- Whitney-Gilman Ridge: 5.7, 5 pitches. This prominent arête in the center of the face is possibly Cannon's signature climb. The 3rd pitch (the 'Pipe Pitch') features outstanding exposure over the Black Dike. Protection is a mix of trad and fixed bolts and pitons. First ascent was by Bradley Gilman and Hassler Whitney on August 3, 1929.
- Moby Grape: 5.8, 9 pitches. Ascends the tallest section of the cliff. Starts with Reppy's Crack; superb climbing all the way up. First ascent was by Joe Cote and Roger Martin on July 1972.
Notable ice climbing routes:
- The Black Dike: 4+/5-, 500 ft (150 m) tall; 3 pitches. A popular mixed ice climb. First ascent was by John Bouchard on December 18, 1971 (solo).
- Omega: 5+, 3 pitches. Mixed climbing. Hardest ice climb in the region. First ascent by John Bouchard and Rainsford Rouner in 1976.
Approach and descent
The approach trail to Cannon cliff can be found by walking along the bike path on the western (southbound) side of I-93. A climber parking is available at a trailhead parking lot just south of Profile Lake. The sign-in box is located at this trailhead. The approach to Cannon is notable for its length and difficulty. After about 1 mile (1.6 km) of hiking up narrow, climber-maintained trails through the woods, climbers must cross a long section of talus. Many climbers choose to top out rather than rappelling and having to descend across the talus field.
Unofficial descent trails can be found on both the north and south ends of the cliff (above Whitney-Gilman and Lakeside, respectively). These trails descend steeply and return climbers to the trailhead.
The Cannon Mountain Ski Area is state-owned and offers nine lifts servicing 165 acres (67 ha) of skiing (158 with snowmaking). In the 1930s, the Civilian Conservation Corps cut six ski trails, many of which were later incorporated into the Cannon Mountain Ski Area and, until 1984, the Mittersill Ski Area. The Mittersill Ski Area and Taft CCC Ski Trail were incorporated into the Cannon Mountain Ski Area in 2009.
Cannon has a number of non-sport-related features which make it a popular tourist attraction. The aerial tramway operates year round, and in the summer is the only way up the mountain other than hiking. Though the lift terminates at the summit of the ski area, which is not the peak of the mountain itself, two hiking trails (the Cannon Mountain Short Trail and the Rim Trail) provide a way to the summit. The tramway opens for the summer season in mid-May and closes in mid-October, and is open daily from 9am to 5pm. There, an observation tower provides a panoramic view of the White Mountains Region. A restaurant and gift shop are available at the summit tramway station. Another attraction until the spring of 2003 was the Old Man of the Mountain; the Old Man of the Mountain Historic Site remains an attraction. Also notable is Profile Lake, a lake popular with both fly fisherman and anglers. Lastly, the New England Ski Museum attracts skiers to the area in the off-season, as well.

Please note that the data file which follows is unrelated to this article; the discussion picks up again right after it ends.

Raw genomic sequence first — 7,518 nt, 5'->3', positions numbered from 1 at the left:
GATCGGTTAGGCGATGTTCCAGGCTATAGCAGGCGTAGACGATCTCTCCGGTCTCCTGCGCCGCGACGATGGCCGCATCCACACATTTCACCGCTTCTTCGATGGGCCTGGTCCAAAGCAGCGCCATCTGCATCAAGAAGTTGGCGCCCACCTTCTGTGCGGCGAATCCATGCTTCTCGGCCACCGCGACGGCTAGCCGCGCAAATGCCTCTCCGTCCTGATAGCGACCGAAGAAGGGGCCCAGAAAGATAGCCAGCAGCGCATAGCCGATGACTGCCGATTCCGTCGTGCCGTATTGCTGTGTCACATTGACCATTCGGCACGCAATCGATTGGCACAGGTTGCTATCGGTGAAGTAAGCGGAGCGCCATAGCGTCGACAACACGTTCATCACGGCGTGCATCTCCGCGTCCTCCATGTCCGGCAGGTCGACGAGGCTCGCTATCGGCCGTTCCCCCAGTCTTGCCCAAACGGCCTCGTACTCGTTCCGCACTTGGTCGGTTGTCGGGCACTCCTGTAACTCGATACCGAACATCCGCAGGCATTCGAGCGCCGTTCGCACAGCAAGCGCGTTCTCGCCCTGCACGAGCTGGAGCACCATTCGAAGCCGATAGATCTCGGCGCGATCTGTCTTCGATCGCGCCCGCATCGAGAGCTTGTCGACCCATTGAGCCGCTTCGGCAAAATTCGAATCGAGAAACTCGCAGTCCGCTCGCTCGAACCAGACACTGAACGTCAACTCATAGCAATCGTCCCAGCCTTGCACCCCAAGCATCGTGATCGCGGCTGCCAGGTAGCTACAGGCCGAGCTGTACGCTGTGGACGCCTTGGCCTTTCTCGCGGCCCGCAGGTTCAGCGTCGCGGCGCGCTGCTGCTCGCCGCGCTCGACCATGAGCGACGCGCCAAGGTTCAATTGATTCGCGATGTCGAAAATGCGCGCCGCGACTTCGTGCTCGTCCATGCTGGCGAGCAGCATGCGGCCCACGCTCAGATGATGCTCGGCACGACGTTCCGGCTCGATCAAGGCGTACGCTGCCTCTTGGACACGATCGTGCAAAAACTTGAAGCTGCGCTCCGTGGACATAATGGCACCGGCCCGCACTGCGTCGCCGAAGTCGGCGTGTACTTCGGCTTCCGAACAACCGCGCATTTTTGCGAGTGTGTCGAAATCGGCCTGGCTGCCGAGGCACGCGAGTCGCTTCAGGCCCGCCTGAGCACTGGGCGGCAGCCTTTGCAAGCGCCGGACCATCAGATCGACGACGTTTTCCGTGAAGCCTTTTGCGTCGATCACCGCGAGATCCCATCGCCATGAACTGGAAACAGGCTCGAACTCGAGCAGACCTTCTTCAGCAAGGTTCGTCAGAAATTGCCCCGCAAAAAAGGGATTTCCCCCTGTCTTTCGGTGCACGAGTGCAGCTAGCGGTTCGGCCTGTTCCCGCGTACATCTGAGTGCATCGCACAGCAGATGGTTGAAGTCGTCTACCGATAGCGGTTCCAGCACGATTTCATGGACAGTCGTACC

- Four-thousand footers
- White Mountains Region
- List of mountains of New Hampshire
- Betty and Barney Hill abduction
- "Cannon Mountain. New Hampshire". Peakbagger.com. Retrieved 2011-05-09.
- "Cannon Mountain". Geographic Names Information System, U.S. Geological Survey. Retrieved 2011-05-09.
- "Tourist to Ride Aerial Tram to Mountain Top" Popular Mechanics, September 1937
- http://www.mountwashington.org/education/The_Great_Windstorm.pdf "The Great Windstorm of 2 April 1973 on Cannon Mountain, New Hampshire", Weatherwise, vol. 27, no. 4, August 1974
- "Franconia Notch State Park, Hiking Information". Franconia Notch State Park. Retrieved 2011-05-09.
- "Cannon Mountain". SummitPost.org. http://www.summitpost.org/page/151501. Retrieved 2011-05-09.
- "(V)ICE Fest 2011". Viceaxe.com. Retrieved 2011-05-09.
- Sykes, Jon (May 2001). Secrets of the Notch: A Guide to Rock & Ice Climbing on Cannon Cliff and the Crags of Franconia Notch. Burlington, VT: Huntington Graphics. ISBN 1-886064-13-X.
- "Mittersill Ski Area". New England Lost Ski Areas Project. Retrieved 2011-05-09.
- Layden, Tim. Bode-audacious. Sports Illustrated. Retrieved 2011-05-09.
- "EPA Federal Register of Cannon/Mittersill Land Exchange; White Mountain National Forest, Grafton County, NH". Federal Register Environmental Documents. Retrieved 2011-05-09.
- "Cannon Mountain Ski Area". NH Department of Resources and Economic Development. Retrieved 2011-05-09.
- "Franconia Notch State Park". New Hampshire Division of Parks and Recreation. Retrieved 2011-05-09.
- "Hiking Cannon Mountain". Appalachian Mountain Club. Retrieved 2013-06-07.
- "Mt Cannon". Hike The Whites. Retrieved 2011-05-09.
- "The Time Machine Archive". Snow Journal. Retrieved 2011-05-09.
- "New England's Alpine CCC Ski Trails – Cannon Mountain". NewEnglandSkiHistory.com. Retrieved 2011-05-09.